Note that this could be somewhat dangerous, as you will lose dependency information. So if you take the value resulting from this and use it as an input to another resource, Pulumi will not track the dependency between the resources.
The “right” way to do this in almost all cases is to use .apply.
07/10/2019, 1:08 AM
does a quick audit of her code
rats, i'm using it to generate an asset
wait, can i even track dependency through that?
resource vars -> generated file -> zip archive -> FileAsset -> BucketObject
note to self: add them as explicit dependencies
07/10/2019, 1:14 AM
In principle yes you should be able to track dependencies through that chain. Depends possibly on exactly how you are construct g each step.
But in general, using apply on outputs to do work dependent on the value of an output is the best way to ensure you get accurate previews and dependency tracking.
07/10/2019, 1:15 AM
i'm doing a lot of async that doesn't really track dependencies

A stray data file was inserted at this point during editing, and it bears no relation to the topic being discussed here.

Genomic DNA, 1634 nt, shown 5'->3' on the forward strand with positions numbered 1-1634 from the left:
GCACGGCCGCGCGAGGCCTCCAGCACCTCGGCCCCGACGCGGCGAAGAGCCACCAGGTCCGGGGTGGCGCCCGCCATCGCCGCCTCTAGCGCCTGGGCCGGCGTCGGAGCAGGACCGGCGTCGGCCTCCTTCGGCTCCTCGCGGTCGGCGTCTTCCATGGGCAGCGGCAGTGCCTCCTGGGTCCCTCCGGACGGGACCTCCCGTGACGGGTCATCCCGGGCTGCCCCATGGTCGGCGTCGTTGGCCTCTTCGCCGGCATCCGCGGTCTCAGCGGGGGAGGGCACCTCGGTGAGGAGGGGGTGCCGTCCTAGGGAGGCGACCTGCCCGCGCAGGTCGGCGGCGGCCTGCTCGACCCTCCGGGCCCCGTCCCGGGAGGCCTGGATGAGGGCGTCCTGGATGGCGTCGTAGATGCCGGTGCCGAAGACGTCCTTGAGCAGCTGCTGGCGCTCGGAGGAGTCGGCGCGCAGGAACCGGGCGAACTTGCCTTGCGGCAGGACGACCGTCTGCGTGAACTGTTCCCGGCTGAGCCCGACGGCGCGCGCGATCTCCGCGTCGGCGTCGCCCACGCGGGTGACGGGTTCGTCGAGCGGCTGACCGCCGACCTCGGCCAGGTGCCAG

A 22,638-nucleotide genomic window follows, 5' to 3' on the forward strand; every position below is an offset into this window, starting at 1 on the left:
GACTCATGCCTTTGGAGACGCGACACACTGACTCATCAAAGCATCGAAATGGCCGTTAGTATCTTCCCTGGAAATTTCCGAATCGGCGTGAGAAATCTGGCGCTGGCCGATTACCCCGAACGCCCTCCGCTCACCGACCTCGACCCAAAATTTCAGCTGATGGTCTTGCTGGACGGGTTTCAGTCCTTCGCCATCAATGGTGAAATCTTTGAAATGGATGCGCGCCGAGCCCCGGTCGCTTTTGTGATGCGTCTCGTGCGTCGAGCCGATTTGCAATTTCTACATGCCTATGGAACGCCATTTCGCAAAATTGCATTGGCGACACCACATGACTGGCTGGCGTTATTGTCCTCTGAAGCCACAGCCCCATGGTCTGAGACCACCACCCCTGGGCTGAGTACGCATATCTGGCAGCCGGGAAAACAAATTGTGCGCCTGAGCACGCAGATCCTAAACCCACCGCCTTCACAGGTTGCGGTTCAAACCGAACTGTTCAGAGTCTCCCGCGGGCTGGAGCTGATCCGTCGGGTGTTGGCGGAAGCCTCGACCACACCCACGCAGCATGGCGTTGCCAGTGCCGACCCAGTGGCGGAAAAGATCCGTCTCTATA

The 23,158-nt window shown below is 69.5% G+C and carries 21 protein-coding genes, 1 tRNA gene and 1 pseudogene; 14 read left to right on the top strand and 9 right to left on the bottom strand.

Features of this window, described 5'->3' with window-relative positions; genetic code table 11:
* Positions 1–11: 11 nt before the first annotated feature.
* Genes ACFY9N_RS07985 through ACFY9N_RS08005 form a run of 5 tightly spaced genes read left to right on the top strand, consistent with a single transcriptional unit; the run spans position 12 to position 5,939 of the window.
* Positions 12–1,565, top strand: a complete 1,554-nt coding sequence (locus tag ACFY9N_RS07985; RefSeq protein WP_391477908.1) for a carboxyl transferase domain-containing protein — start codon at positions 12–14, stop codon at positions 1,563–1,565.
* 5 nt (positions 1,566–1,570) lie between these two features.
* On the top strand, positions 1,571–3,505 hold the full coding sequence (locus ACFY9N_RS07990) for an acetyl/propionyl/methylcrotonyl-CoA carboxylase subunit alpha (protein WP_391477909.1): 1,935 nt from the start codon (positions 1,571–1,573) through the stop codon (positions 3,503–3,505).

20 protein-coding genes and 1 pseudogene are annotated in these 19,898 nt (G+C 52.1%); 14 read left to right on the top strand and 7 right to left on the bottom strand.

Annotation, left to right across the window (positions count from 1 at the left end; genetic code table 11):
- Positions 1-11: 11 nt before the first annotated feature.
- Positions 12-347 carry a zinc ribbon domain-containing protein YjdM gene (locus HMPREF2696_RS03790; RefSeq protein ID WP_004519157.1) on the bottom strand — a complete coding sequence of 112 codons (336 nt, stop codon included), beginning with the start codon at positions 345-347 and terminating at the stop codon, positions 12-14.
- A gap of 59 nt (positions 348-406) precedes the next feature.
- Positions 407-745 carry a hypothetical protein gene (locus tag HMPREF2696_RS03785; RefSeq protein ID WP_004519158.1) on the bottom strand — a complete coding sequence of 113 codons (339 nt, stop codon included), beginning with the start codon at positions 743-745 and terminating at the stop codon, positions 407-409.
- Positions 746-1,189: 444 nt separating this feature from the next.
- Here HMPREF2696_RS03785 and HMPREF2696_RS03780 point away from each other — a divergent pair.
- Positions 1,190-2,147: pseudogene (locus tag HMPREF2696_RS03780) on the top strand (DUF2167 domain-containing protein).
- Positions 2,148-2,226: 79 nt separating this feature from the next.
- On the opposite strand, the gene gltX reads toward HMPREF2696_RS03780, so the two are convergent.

i think it'll got lost at the zip bundling stage, since i'm handing that off to a background thread
07/10/2019, 1:17 AM
Ahh - yes - that is of course fine to do as well! Just the connections between resource outputs and resource inputs are where it’s important to pass outputs (and use apply).
07/10/2019, 1:20 AM
yeah, i might have to try to dig in more deeply; the async runs pretty deep in my libraries, i'm making a lot of `Task`s and `Future`s, and dependency tracking is kind of important
(building a lambda package using Pipenv-based dependencies and injecting pulumi-declared resources)